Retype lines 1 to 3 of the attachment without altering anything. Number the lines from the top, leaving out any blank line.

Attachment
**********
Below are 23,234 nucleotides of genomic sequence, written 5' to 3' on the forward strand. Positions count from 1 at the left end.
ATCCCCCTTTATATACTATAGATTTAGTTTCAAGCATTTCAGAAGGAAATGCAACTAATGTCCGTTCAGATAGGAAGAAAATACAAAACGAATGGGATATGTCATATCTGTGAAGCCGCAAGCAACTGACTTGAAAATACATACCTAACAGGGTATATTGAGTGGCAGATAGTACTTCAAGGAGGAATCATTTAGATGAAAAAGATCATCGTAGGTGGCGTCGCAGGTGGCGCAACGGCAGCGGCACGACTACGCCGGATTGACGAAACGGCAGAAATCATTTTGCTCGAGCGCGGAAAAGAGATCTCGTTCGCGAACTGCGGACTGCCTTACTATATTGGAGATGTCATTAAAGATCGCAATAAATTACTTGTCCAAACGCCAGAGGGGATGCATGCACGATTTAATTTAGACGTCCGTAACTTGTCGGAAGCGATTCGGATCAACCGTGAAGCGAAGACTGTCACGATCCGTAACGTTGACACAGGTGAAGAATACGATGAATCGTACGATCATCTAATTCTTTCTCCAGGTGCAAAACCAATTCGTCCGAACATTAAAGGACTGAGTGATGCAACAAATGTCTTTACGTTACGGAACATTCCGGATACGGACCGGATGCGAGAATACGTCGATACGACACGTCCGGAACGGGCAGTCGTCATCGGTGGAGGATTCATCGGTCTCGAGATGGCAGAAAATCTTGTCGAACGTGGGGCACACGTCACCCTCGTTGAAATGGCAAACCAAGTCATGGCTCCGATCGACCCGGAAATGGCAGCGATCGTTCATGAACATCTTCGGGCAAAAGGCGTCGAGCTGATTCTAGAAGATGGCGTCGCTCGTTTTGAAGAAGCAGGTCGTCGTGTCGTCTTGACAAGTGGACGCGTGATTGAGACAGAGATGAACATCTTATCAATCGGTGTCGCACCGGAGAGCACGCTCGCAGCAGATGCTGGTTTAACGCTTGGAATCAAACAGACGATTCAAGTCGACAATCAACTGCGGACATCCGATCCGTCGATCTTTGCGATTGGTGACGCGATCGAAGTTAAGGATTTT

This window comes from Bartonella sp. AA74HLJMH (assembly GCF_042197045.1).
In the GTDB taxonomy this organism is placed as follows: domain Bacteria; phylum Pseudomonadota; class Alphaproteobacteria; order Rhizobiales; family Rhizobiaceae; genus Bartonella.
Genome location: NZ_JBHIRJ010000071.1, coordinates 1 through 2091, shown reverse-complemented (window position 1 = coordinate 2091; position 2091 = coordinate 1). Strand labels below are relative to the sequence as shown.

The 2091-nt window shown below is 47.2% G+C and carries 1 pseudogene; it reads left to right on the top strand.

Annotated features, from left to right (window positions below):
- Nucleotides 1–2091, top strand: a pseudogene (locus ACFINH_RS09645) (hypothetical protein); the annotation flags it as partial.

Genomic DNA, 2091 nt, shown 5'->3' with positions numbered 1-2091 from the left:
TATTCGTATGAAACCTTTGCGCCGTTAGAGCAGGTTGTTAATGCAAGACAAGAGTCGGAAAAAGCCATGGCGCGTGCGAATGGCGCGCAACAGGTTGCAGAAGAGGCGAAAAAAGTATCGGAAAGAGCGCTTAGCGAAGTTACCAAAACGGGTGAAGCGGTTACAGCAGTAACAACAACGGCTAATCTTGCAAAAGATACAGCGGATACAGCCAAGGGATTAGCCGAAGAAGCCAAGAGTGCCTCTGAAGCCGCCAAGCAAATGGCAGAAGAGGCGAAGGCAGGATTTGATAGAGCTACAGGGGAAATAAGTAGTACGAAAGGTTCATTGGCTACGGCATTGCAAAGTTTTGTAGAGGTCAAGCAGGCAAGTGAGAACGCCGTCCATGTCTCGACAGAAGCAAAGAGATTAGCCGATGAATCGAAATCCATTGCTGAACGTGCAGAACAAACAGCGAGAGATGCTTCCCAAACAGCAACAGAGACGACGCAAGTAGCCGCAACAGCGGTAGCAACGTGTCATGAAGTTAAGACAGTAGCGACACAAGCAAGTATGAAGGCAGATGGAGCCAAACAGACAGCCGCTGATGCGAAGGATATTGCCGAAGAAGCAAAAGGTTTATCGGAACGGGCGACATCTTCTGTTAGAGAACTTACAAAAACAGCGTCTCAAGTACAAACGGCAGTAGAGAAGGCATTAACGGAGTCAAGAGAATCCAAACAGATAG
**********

Below are 23,234 nucleotides of genomic sequence, written 5' to 3' on the forward strand. Positions count from 1 at the left end.
ATCCCCCTTTATATACTATAGATTTAGTTTCAAGCATTTCAGAAGGAAATGCAACTAATGTCCGTTCAGATAGGAAGAAAATACAAAACGAATGGGATATGTCATATCTGTGAAGCCGCAAGCAACTGACTTGAAAATACATACCTAACAGGGTATATTGAGTGGCAGATAGTACTTCAAGGAGGAATCATTTAGATGAAAAAGATCATCGTAGGTGGCGTCGCAGGTGGCGCAACGGCAGCGGCACGACTACGCCGGATTGACGAAACGGCAGAAATCATTTTGCTCGAGCGCGGAAAAGAGATCTCGTTCGCGAACTGCGGACTGCCTTACTATATTGGAGATGTCATTAAAGATCGCAATAAATTACTTGTCCAAACGCCAGAGGGGATGCATGCACGATTTAATTTAGACGTCCGTAACTTGTCGGAAGCGATTCGGATCAACCGTGAAGCGAAGACTGTCACGATCCGTAACGTTGACACAGGTGAAGAATACGATGAATCGTACGATCATCTAATTCTTTCTCCAGGTGCAAAACCAATTCGTCCGAACATTAAAGGACTGAGTGATGCAACAAATGTCTTTACGTTACGGAACATTCCGGATACGGACCGGATGCGAGAATACGTCGATACGACACGTCCGGAACGGGCAGTCGTCATCGGTGGAGGATTCATCGGTCTCGAGATGGCAGAAAATCTTGTCGAACGTGGGGCACACGTCACCCTCGTTGAAATGGCAAACCAAGTCATGGCTCCGATCGACCCGGAAATGGCAGCGATCGTTCATGAACATCTTCGGGCAAAAGGCGTCGAGCTGATTCTAGAAGATGGCGTCGCTCGTTTTGAAGAAGCAGGTCGTCGTGTCGTCTTGACAAGTGGACGCGTGATTGAGACAGAGATGAACATCTTATCAATCGGTGTCGCACCGGAGAGCACGCTCGCAGCAGATGCTGGTTTAACGCTTGGAATCAAACAGACGATTCAAGTCGACAATCAACTGCGGACATCCGATCCGTCGATCTTTGCGATTGGTGACGCGATCGAAGTTAAGGATTTT

This window comes from Bartonella sp. AA74HLJMH (assembly GCF_042197045.1).